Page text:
DETROIT -- President Barack Obama’s time with a fortified Cadillac limo, he calls it "the beast," is winding down, so he admittedly did a little browsing Wednesday for a new vehicle at the Detroit auto show.
Following his visit to the show floor, he was peppered with suggestions during a speech at the UAW-GM Center for Human Resources near downtown Detroit. One onlooker shouted Ford while another said Cadillac.
But one proposal from the crowd, a Jeep Grand Cherokee, struck a chord and caused Obama to take a stroll down memory lane.
“I will say the Cherokee was the first new car I ever bought. I didn’t get a new car until I was like 32. I always had an old, beat up hoopty,” Obama said. “ … I thought I was a bad man once I was in that car. I was up all high looking at the road.”
The New York Times reported that Obama’s 2000 Grand Cherokee was auctioned off in May 2010 for $26,437.50, a hefty sum for a 10-year-old SUV with 133,000 miles on it.
Obama, who presided over the U.S. auto industry’s restructuring after initial bailout funds were provided to GM and Chrysler by the George W. Bush administration, recounted the harrowing times the industry faced back in 2008.
He said GM and Chrysler wouldn’t be around today without the government’s intervention, while a devastated supply chain could’ve taken down Ford as well.
“More than 1 million Americans would’ve lost their jobs at the worst possible time. Not just auto workers, but the people in communities who depend on you,” Obama said. “The teachers who teach your kids, the small business owners who know your name. Their livelihoods would’ve been at stake as well, so we decided we couldn’t let that happen.”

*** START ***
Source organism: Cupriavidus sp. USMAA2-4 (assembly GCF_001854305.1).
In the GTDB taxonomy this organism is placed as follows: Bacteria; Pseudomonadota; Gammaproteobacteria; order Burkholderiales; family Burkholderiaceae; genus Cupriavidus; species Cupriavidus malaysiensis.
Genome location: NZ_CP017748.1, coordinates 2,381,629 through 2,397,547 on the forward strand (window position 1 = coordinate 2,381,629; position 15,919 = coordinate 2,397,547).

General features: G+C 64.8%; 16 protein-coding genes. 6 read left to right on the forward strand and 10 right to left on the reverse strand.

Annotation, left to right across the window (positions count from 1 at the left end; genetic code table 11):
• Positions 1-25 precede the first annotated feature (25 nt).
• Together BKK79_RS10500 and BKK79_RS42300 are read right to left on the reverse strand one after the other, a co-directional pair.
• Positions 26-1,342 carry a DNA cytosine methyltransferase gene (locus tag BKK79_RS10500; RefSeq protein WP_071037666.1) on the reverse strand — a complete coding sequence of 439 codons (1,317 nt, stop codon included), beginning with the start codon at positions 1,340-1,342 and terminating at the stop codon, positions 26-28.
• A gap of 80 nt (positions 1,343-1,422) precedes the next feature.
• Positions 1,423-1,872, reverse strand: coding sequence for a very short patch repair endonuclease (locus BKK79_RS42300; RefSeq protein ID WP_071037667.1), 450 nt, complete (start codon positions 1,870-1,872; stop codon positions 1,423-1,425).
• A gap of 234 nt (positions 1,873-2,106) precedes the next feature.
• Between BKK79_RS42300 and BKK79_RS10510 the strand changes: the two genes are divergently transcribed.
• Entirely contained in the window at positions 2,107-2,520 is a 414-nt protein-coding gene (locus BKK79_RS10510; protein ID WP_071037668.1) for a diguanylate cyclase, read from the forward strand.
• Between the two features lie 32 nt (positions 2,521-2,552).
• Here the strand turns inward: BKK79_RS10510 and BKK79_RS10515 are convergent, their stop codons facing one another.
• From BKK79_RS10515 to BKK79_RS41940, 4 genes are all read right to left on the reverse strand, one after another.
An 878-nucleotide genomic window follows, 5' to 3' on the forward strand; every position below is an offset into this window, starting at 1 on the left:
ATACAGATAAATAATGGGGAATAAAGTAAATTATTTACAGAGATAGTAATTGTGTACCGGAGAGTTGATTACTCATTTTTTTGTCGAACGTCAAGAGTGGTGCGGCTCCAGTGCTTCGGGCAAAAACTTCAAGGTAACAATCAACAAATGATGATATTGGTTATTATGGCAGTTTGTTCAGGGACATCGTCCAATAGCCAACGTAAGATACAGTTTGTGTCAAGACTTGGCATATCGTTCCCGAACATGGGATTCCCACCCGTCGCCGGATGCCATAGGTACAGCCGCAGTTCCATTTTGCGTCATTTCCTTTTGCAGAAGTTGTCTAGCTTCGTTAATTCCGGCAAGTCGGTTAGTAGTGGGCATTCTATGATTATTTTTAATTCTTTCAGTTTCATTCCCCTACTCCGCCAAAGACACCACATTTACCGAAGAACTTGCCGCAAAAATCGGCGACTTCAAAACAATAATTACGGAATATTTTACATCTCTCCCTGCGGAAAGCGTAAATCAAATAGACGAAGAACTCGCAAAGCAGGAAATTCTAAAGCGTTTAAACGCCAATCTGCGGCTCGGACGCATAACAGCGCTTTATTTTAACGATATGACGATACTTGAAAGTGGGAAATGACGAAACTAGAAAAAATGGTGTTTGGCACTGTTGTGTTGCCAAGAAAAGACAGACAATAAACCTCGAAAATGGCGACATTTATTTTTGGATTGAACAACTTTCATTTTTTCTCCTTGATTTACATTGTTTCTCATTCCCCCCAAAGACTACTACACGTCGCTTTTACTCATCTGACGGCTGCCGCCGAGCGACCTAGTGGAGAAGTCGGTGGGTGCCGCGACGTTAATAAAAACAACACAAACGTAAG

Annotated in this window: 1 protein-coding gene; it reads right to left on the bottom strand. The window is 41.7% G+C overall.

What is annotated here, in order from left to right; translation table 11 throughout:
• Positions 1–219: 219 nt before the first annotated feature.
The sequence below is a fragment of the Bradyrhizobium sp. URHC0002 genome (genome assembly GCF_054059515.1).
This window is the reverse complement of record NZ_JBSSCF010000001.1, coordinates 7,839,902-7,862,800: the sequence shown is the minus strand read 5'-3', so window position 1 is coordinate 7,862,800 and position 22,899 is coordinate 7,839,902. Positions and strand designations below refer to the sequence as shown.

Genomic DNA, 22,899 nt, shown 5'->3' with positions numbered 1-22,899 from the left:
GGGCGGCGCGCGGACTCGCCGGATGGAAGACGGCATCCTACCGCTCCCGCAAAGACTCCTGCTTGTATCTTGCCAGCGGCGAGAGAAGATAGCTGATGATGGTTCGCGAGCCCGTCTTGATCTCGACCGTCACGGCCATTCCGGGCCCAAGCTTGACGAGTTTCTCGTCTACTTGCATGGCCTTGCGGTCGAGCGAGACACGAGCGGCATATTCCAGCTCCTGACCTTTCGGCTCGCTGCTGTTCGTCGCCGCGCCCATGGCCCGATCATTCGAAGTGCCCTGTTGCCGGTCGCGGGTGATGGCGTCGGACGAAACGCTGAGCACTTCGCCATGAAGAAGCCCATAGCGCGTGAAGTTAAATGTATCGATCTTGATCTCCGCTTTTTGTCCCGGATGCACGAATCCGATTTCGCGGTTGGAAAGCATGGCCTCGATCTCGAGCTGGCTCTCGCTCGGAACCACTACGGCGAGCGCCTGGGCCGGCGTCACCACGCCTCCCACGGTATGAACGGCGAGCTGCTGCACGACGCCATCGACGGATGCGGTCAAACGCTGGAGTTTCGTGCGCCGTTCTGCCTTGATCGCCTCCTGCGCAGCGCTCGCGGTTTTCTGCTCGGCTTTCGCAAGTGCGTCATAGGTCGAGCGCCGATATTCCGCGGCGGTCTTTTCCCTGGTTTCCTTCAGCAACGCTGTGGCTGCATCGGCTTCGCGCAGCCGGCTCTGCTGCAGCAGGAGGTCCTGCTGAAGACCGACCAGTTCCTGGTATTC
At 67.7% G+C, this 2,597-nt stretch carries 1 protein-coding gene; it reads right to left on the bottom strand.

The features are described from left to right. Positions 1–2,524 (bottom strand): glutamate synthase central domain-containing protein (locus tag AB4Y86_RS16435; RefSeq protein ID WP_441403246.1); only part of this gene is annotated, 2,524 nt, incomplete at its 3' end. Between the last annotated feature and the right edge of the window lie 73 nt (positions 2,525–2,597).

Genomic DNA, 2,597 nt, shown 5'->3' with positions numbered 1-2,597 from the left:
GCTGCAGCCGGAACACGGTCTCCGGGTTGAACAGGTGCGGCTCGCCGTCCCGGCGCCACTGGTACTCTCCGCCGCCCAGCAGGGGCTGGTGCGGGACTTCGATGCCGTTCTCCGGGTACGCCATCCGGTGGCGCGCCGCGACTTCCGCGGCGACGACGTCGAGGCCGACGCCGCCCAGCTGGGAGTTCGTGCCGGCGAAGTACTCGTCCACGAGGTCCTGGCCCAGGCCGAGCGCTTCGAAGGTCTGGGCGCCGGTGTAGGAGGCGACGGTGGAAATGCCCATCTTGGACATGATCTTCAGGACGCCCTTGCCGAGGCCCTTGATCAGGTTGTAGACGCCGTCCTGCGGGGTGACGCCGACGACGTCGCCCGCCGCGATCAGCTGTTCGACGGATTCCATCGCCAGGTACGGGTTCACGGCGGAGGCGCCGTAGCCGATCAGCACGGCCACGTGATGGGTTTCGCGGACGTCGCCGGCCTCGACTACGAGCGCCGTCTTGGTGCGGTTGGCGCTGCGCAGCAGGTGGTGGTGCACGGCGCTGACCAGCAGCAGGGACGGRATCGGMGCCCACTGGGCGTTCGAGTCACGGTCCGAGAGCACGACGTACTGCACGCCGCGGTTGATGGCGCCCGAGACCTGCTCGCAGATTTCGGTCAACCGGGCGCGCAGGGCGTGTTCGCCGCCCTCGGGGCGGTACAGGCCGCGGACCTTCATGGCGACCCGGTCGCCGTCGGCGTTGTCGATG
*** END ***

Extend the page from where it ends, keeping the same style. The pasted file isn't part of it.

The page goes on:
Since then, Obama said the auto industry has added more than 640,000 new jobs.
“In exchange for help, we demanded responsibility. We said the auto industry would have to truly change, not just pretend it was changing,” Obama said. “The industry retooled, it restructured. Management and labor got together to settle your differences. Everybody put some skin in the game, everybody sacrificed for the sake and survival of this industry.”
Obama has made several trips to Detroit and Michigan during his two terms to monitor the bailout and celebrate its overall success.
During the stop at the Detroit auto show, Obama sought to give a push to electric vehicles. He sat in the driver's seat of a 2017 Chevrolet Bolt EV, an all-electric car that GM says will have an estimated range of 200 miles on a single charge. The president declared it a nice-looking car.
U.S. sales of EVs fell last year 6 percent to 115,000, and the Obama administration acknowledged it would not meet its goal of getting 1 million plug-in vehicles on U.S. roads by 2015. To date, about 400,000 EVs have been sold.